Bad Manners At The Blow Dry Salon


Woman-getting-blow-dry

Our friend Carrie just went to one of those blow dry salons for the first time – and she loved her $35 blow out.  But she was really put off by the signs displayed in the salon “suggesting” a $10 tip!

Since the blow out costs $35, a 20% gratuity would be $7.  But the salon’s $10 suggestion would put the tip amount at almost 30%!  Carrie thought it was really tacky of them to post signage about a suggested tip amount at all – especially one that so far exceeds the standard 20%.  So she ended up leaving what she thought was a generous tip – and what she always leaves for stylists – 20 percent

So, what do you think? Should Carrie have just sucked it up and tipped ten bucks?  Is it ever ok for the salon to post a suggested tip amount? Some of our friends think it makes sense given how reasonable the cost of the blow out is.  Others agree with Carrie and think it is beyond tacky for any salon to suggest a tip to their clients.  So … did the salon blow it – or did Carrie?

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3 Responses to “Bad Manners At The Blow Dry Salon”

  1. Molly says:

    A few thoughts here:
    Many of these new “blow dry only” salons are popping up and here in NYC (where the price is always $40.) they are very popular with tourists. Tourists from other countries where tipping is not so customary, are often confused about what to do and many business’ such as restaurants let people know the suggested tipping amount. So in this case, I just figure that the gratuity sign is for tourists.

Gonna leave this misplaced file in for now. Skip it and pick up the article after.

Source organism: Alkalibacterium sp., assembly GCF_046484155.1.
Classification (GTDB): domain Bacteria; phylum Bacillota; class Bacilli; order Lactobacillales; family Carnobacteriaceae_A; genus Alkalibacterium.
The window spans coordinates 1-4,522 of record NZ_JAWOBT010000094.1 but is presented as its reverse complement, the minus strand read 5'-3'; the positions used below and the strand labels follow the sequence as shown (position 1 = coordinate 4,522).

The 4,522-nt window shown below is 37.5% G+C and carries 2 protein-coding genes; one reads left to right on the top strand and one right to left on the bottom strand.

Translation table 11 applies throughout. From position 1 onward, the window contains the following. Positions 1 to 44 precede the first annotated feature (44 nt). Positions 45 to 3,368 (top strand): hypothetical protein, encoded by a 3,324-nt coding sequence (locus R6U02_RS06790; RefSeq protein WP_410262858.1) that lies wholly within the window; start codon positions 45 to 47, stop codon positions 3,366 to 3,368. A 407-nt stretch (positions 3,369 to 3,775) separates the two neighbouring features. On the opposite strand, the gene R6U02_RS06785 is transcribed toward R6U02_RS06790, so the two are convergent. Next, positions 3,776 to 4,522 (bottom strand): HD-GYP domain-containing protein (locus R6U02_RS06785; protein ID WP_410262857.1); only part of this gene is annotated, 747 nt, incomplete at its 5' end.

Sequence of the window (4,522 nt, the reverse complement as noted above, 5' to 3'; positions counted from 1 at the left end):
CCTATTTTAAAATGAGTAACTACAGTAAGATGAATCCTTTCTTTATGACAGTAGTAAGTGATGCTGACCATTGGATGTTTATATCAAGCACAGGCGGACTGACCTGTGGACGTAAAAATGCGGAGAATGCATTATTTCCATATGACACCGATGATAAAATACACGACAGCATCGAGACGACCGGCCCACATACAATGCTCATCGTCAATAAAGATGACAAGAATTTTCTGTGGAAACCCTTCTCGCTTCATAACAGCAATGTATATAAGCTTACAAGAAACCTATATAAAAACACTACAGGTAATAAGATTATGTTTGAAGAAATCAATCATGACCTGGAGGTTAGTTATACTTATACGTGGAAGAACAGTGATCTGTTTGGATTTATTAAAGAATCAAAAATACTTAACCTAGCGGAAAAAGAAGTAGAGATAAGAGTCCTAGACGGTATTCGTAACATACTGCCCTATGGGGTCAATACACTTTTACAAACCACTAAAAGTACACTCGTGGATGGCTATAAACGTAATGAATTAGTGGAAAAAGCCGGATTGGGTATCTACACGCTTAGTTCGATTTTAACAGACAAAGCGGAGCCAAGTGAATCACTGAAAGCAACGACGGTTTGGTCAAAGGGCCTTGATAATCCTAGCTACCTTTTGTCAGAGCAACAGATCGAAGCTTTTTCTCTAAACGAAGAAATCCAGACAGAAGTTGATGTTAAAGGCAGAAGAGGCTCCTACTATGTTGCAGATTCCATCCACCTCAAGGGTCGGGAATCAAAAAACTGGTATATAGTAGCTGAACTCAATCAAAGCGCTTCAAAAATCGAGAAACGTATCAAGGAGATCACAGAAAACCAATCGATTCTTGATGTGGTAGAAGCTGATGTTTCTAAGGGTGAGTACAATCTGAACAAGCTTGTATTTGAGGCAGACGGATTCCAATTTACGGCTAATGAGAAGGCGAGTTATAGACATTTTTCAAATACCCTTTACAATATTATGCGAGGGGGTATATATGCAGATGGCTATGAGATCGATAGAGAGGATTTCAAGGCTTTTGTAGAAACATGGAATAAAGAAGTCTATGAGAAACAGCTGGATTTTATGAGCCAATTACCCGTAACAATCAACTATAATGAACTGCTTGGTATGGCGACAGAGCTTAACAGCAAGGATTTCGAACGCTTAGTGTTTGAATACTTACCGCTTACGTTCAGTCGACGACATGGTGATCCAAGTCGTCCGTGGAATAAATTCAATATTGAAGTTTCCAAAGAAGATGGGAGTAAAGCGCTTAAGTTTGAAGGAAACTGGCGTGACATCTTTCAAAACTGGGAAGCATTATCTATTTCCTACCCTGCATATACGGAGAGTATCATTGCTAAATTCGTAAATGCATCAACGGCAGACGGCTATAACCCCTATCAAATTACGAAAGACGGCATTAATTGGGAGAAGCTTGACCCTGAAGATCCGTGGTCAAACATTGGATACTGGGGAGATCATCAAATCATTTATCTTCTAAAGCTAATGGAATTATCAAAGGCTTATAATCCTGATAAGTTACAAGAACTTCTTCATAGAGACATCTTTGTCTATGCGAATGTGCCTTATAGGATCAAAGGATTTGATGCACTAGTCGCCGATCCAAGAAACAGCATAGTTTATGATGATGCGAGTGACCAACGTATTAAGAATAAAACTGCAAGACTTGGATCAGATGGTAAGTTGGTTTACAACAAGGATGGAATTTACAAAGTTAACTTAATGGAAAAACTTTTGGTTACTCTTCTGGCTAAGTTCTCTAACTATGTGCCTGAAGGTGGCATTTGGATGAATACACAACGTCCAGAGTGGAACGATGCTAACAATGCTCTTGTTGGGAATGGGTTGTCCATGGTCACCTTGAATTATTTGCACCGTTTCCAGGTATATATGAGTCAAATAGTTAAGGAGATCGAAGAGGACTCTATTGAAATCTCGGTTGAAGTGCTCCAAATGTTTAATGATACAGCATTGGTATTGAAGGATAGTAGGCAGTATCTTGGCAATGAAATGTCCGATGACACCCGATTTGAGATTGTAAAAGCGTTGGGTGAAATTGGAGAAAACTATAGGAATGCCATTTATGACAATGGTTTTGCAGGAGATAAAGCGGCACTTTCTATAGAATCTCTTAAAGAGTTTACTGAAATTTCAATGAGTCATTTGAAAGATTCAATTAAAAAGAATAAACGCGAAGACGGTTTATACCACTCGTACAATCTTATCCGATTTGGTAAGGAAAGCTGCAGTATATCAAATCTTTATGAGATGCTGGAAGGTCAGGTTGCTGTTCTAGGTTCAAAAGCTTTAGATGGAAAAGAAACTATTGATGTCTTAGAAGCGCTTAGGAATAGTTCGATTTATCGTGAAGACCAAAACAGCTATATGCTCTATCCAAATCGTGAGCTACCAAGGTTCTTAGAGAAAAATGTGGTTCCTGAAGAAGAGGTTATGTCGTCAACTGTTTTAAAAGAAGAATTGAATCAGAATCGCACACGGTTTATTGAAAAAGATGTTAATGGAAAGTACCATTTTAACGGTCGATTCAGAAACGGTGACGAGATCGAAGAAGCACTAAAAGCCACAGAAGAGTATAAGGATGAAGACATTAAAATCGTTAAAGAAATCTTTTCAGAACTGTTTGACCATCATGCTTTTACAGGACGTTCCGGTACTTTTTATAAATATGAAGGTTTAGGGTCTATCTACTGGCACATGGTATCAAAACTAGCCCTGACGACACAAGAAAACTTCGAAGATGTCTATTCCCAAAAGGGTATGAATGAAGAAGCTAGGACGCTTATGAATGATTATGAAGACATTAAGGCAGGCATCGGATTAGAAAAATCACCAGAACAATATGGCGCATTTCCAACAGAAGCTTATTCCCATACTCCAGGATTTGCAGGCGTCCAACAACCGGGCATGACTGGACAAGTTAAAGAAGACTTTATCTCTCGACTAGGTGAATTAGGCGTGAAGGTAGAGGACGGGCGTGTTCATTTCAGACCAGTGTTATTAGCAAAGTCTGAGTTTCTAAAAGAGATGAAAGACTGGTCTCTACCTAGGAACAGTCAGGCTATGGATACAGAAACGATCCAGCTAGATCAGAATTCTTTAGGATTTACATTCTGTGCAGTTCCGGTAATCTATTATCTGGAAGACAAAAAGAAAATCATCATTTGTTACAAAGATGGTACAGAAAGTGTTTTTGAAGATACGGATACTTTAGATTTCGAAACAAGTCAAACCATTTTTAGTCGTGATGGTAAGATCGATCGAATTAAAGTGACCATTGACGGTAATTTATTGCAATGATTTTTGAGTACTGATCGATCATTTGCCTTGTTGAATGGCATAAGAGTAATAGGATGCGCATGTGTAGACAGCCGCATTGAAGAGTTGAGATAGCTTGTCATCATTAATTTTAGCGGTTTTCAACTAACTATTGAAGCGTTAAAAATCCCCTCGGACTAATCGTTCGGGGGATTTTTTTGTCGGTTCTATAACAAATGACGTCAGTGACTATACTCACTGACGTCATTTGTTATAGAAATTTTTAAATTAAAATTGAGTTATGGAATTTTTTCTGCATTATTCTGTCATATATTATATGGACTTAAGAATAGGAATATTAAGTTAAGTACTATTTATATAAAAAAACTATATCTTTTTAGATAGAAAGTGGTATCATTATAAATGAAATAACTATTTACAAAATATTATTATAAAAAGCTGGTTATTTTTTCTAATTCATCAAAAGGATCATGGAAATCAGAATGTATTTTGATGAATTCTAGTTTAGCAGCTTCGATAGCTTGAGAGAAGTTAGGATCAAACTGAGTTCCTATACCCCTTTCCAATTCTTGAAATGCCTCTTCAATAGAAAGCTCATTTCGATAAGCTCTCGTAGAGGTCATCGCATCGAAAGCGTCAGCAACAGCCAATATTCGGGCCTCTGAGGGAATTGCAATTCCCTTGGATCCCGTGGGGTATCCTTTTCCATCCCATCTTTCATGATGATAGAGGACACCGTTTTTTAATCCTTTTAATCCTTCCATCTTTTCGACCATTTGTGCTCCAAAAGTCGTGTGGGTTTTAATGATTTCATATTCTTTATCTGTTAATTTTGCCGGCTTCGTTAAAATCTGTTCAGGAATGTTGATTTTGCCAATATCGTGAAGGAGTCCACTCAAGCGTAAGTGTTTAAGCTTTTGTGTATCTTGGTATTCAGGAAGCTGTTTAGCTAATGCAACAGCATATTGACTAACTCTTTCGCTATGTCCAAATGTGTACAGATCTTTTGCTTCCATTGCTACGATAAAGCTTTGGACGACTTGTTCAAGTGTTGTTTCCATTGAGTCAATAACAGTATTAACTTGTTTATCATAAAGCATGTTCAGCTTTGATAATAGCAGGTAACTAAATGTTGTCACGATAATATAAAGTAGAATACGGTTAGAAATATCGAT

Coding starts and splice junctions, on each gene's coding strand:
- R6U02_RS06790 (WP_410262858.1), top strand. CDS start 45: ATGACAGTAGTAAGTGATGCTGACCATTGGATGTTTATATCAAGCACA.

About the amount:

    I think Carrie should tip on how much time it took to blow dry her hair. I have fairly straight hair and don’t want any curl on the ends and don’t want any flat ironing, so I’m usually the most simple and quick blow dry the stylist will have all day. Many others, especially those with curly hair who want their hair blown straight, take a much longer time to blow dry. Hair sections are smaller and have to have more repeated passings of the dryer on them. often followed by some flat ironing. This is real pain in the butt work. So while my blow dry takes about 15 minutes, curly and/or frizzy hair ladies can take from 40 minutes to an hour. The salon charges the same for all of us and they could easily charge a $5. surcharge for hair that takes over a half hour to do, but they don’t.

    So, my suggestion is for Carrie not to take her annoyance of the management’s posted tipping suggestions out on the hair stylist…..which is like under tipping the waiter if you don’t like how the chef cooked a dish. If her blow dry was quick and simple like mine always is, then I think $7. is fine, however, if she took longer than most due to curly hair, flat ironing or other things such as asking for a change, then give the stylist the extra $3.00. If the $3.00 is a hardship she shouldn’t be going to blow drying salons.

  2. louie says:

    TIPS means “To Insure Proper Service”. This is the first question of value that needs to be determined in the service experience. For an establishment to Advise you of what amount to Tip is unbelievably obnoxious. Are you to be shamed into paying more than what you would pay for in a fine dining experience? I think not. What’s the matter here? To be shamed into doing something you think is exorbitant is wrong and plainly stupid.

  3. Sue says:

    I agree with Molly. My hair which is very thick and has a lot of curl to it also takes longer to wash, to cut, etc. takes longer for any hairdresser to do no matter what they are doing to it. In most cases I do not even have them blow it out or finish it because of the time it takes. I recently had a shampoo and trim and left a 25% tip for the hairdresser. My hair seemed fine at the time I left but when I did my hair myself the following day, I found that there is about a half inch to an inch difference between the left and right side of my head. Was I unhappy? A little but knowing my hair, I will just have it fixed next time because I will be the only one that really can tell.

Any Thoughts?

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